On my two hour round trip commute each day, I often take a few mental minutes to go over my research and think about things I might have missed or alternate ways of obtaining information. I also think about birds. and Fudge Town cookies.

Whatever happened to those? sigh. *Ahem.*

Well, on Monday it occurred to me that after receiving my great-grandmother Annie McDonald Tierney’s death certificate from the NYC Municipal archives, I had never looked into the possibility that there may be records left from the undertaker who took care of her.

That thought led me to yet another research coincidence – although it is more of a “Hmm, that’s odd” than “Wahoo! Found more useful info!”

Last year I had looked up the undertaker on my great-grandfather’s certificate and it looked like the company was still in business. Unfortunately they did not respond to my message via their web site, so I need to trek over there and talk with a live person. (Because at a funeral home, talking to the other people doesn’t help much.)

Undertaker crop from GGM Annie Tierney's Death CertificateSo, a quick look at GGM Annie’s certificate told me that the undertaker was one Joseph M. Mulligan of 617 East 138th Street.

A few search variations on his name only turned up a couple of relevant results, which were other folks who posted transcriptions of other death certificates with his name on them. However, I did note that one of the other postings had a slightly different business address of 621 East 138th Street.

I then trundled over to perform a Google Books search to see if he might show up in any almanacs or other professional guides. Nothing too useful there so off to the Historical NY Times, where a search result brought me to page 19 of the Sunday, August 17, 1924 edition.

Firestone Ad, 1924 I scanned the page for some mention of Mr. Mulligan in the articles (sadly there were two children who were killed in an accident), but he did not make an appearance. Then I noticed the tire advertisement for Firestone Gum-Dipped Cords (sounds delicious.) Below the ad copy is an almost full page of dealers, and right smack in the middle is our new friend.

Mulligan Entry, Firestone Ad, 1924All righty, Joseph M. Mulligan – Tire Salesman and Undertaker. A real Renaissance Businessman.

But that’s not all to this story – I took a second look at a more open-ended search for Mr. Mulligan and happened upon another mention of him – in a Dutch language paper on the subject of Typhoid Mary Mallon.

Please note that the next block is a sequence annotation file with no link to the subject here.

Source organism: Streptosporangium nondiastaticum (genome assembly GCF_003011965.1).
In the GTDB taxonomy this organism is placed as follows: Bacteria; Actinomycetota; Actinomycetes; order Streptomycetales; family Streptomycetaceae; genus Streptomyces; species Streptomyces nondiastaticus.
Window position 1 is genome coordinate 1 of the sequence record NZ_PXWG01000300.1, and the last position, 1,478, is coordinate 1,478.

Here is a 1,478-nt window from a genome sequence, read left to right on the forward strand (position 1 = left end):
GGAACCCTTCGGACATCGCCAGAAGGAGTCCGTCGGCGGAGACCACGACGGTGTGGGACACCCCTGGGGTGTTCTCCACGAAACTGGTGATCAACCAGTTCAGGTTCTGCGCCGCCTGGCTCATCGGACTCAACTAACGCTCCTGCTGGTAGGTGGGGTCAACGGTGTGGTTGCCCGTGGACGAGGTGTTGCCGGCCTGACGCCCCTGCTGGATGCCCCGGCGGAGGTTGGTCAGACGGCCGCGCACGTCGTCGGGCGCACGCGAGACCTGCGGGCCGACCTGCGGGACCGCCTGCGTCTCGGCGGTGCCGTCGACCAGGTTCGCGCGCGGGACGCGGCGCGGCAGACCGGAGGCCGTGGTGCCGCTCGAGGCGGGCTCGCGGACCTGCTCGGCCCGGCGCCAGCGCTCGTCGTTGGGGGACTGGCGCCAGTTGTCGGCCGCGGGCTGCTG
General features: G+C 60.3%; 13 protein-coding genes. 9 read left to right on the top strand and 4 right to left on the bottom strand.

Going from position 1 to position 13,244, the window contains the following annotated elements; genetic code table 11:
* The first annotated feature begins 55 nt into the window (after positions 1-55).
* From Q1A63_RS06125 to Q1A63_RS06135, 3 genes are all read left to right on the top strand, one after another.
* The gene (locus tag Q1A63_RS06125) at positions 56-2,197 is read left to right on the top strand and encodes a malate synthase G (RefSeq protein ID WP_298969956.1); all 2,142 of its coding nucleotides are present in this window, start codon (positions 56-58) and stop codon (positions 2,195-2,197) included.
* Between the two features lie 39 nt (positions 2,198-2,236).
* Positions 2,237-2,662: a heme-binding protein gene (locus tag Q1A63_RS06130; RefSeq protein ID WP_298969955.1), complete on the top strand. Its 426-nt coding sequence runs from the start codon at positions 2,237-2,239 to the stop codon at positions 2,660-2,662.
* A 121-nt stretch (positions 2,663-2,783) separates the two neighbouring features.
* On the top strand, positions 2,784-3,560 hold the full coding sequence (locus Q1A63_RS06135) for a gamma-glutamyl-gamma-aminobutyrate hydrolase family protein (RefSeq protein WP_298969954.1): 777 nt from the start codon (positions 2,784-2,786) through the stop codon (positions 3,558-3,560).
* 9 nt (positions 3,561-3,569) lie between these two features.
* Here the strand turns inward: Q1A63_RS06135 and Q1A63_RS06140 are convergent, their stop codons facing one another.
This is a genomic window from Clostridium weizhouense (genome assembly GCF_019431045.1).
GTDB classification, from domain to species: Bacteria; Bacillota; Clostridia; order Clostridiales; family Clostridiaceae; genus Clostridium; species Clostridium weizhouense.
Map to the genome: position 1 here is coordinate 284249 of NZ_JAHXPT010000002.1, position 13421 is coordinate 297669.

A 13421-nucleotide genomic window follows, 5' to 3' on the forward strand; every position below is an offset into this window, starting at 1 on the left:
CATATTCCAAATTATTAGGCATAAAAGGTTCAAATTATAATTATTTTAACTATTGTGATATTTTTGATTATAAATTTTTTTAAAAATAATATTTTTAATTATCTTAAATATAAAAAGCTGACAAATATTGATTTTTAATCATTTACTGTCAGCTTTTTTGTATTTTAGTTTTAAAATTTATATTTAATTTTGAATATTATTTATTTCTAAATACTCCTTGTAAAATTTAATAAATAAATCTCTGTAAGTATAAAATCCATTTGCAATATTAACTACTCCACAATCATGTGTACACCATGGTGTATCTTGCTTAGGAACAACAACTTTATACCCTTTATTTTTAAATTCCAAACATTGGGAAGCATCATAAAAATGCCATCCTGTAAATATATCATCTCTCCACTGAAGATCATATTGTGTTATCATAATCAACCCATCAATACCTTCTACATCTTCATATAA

For those who do not recall, Typhoid Mary “was the first person in the United States identified as an asymptomatic carrier of the pathogen associated with typhoid fever.” (Wikipedia is your friend. sometimes.)

Mulligan Mention in Dutch Typhoid Mary Paper Translated, the paper says that after Mary Mallon’s death: “There was no post-mortem examination carried out and the remains were quickly transferred to the funeral entrepreneur Joseph M. Mulligan, 617 E 138th Street in the Bronx. A day later, after a short service at St. Luke’s Church, buried.”

Well, all of this completely unrelevant to my research, but interesting in a Trivial Pursuit kind of way.

But the fun doesn’t end there! In between my daydreams of undertakers and Fudge Town cookies, I fill my commute time with interesting podcasts.

The next morning I fired up the old Droid and started listening to Radiolab’s Patient Zero episode, whose focus was finding the person who is “the case at the heart of an outbreak.” And just whom, pray tell, do you think they started the Patient Zero episode talking about?

Why, Typhoid Mary of course. Well played, Synchronicity, well played.


  • avatar

    Comment by Anne Tierney — December 7, 2011 @ 10:23 pm

    Trundled–what an awesome word! Your posts so often get a chortle or two out of me, and today’s was no exception!
    Sure hope you got some Fudge Town cookies as payoff for all the research!

  • avatar

    Comment by John — December 8, 2011 @ 8:29 am

    Thanks Anne – Glad you enjoyed it!

    I think Fudge Town cookies may be extinct, but I did stop for a blueberry Dunkin Donut on the way home last night, so all is good in the world.

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